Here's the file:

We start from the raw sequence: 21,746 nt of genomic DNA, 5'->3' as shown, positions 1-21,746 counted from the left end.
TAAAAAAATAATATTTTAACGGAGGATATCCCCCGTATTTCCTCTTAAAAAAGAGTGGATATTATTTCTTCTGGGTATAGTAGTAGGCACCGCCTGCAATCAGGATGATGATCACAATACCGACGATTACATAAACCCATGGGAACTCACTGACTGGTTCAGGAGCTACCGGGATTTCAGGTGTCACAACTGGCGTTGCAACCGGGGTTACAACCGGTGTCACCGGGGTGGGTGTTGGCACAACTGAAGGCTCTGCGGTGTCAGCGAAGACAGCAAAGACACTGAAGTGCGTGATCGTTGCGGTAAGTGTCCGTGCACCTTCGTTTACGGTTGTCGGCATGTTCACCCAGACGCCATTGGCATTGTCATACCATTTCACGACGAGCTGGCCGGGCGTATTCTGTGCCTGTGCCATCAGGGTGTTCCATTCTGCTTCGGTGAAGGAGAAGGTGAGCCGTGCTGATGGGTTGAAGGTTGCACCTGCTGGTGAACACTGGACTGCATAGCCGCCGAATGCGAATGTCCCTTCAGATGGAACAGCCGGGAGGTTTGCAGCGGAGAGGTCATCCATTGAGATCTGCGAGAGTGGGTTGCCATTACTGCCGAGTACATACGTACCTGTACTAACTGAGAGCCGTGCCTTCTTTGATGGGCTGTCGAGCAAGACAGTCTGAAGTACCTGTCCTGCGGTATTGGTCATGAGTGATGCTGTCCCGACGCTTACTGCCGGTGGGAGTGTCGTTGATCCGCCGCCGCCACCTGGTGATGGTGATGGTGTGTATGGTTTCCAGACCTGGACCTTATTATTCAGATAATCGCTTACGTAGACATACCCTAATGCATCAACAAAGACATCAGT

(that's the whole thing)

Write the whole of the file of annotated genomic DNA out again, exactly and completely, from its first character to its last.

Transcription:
We start from the raw sequence: 21,746 nt of genomic DNA, 5'->3' as shown, positions 1-21,746 counted from the left end.
TAAAAAAATAATATTTTAACGGAGGATATCCCCCGTATTTCCTCTTAAAAAAGAGTGGATATTATTTCTTCTGGGTATAGTAGTAGGCACCGCCTGCAATCAGGATGATGATCACAATACCGACGATTACATAAACCCATGGGAACTCACTGACTGGTTCAGGAGCTACCGGGATTTCAGGTGTCACAACTGGCGTTGCAACCGGGGTTACAACCGGTGTCACCGGGGTGGGTGTTGGCACAACTGAAGGCTCTGCGGTGTCAGCGAAGACAGCAAAGACACTGAAGTGCGTGATCGTTGCGGTAAGTGTCCGTGCACCTTCGTTTACGGTTGTCGGCATGTTCACCCAGACGCCATTGGCATTGTCATACCATTTCACGACGAGCTGGCCGGGCGTATTCTGTGCCTGTGCCATCAGGGTGTTCCATTCTGCTTCGGTGAAGGAGAAGGTGAGCCGTGCTGATGGGTTGAAGGTTGCACCTGCTGGTGAACACTGGACTGCATAGCCGCCGAATGCGAATGTCCCTTCAGATGGAACAGCCGGGAGGTTTGCAGCGGAGAGGTCATCCATTGAGATCTGCGAGAGTGGGTTGCCATTACTGCCGAGTACATACGTACCTGTACTAACTGAGAGCCGTGCCTTCTTTGATGGGCTGTCGAGCAAGACAGTCTGAAGTACCTGTCCTGCGGTATTGGTCATGAGTGATGCTGTCCCGACGCTTACTGCCGGTGGGAGTGTCGTTGATCCGCCGCCGCCACCTGGTGATGGTGATGGTGTGTATGGTTTCCAGACCTGGACCTTATTATTCAGATAATCGCTTACGTAGACATACCCTAATGCATCAACAAAGACATCAGT